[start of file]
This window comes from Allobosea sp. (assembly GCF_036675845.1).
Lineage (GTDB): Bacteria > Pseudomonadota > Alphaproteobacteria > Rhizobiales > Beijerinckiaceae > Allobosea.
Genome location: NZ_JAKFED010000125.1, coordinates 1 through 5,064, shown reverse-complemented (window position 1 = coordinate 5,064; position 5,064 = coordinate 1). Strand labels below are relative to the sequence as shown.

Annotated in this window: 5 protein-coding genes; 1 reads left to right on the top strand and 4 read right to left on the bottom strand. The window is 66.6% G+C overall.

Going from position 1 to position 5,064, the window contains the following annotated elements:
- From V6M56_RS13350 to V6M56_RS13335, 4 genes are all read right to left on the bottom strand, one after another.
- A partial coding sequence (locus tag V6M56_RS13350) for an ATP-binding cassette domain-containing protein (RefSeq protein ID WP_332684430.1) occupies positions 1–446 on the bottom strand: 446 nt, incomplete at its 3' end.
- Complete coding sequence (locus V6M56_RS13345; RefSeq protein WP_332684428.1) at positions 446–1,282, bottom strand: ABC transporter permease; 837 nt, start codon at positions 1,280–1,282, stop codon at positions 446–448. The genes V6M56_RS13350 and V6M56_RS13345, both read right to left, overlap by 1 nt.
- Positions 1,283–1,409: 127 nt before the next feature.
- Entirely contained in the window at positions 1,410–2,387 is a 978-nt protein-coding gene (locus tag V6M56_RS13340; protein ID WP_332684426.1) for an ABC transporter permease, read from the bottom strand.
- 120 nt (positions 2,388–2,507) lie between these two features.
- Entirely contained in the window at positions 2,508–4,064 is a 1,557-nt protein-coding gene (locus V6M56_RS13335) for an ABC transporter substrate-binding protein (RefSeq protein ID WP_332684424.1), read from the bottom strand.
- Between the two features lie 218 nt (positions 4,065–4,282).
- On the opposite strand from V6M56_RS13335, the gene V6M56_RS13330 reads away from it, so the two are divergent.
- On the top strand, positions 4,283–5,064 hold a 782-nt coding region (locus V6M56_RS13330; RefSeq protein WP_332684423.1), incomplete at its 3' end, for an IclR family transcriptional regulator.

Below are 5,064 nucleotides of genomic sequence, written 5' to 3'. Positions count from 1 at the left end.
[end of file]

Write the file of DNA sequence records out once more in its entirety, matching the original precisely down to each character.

This window comes from Allobosea sp. (assembly GCF_036675845.1).
Lineage (GTDB): Bacteria > Pseudomonadota > Alphaproteobacteria > Rhizobiales > Beijerinckiaceae > Allobosea.
Genome location: NZ_JAKFED010000125.1, coordinates 1 through 5,064, shown reverse-complemented (window position 1 = coordinate 5,064; position 5,064 = coordinate 1). Strand labels below are relative to the sequence as shown.

Annotated in this window: 5 protein-coding genes; 1 reads left to right on the top strand and 4 read right to left on the bottom strand. The window is 66.6% G+C overall.

Going from position 1 to position 5,064, the window contains the following annotated elements:
- From V6M56_RS13350 to V6M56_RS13335, 4 genes are all read right to left on the bottom strand, one after another.
- A partial coding sequence (locus tag V6M56_RS13350) for an ATP-binding cassette domain-containing protein (RefSeq protein ID WP_332684430.1) occupies positions 1–446 on the bottom strand: 446 nt, incomplete at its 3' end.
- Complete coding sequence (locus V6M56_RS13345; RefSeq protein WP_332684428.1) at positions 446–1,282, bottom strand: ABC transporter permease; 837 nt, start codon at positions 1,280–1,282, stop codon at positions 446–448. The genes V6M56_RS13350 and V6M56_RS13345, both read right to left, overlap by 1 nt.
- Positions 1,283–1,409: 127 nt before the next feature.
- Entirely contained in the window at positions 1,410–2,387 is a 978-nt protein-coding gene (locus tag V6M56_RS13340; protein ID WP_332684426.1) for an ABC transporter permease, read from the bottom strand.
- 120 nt (positions 2,388–2,507) lie between these two features.
- Entirely contained in the window at positions 2,508–4,064 is a 1,557-nt protein-coding gene (locus V6M56_RS13335) for an ABC transporter substrate-binding protein (RefSeq protein ID WP_332684424.1), read from the bottom strand.
- Between the two features lie 218 nt (positions 4,065–4,282).
- On the opposite strand from V6M56_RS13335, the gene V6M56_RS13330 reads away from it, so the two are divergent.
- On the top strand, positions 4,283–5,064 hold a 782-nt coding region (locus V6M56_RS13330; RefSeq protein WP_332684423.1), incomplete at its 3' end, for an IclR family transcriptional regulator.

Below are 5,064 nucleotides of genomic sequence, written 5' to 3'. Positions count from 1 at the left end.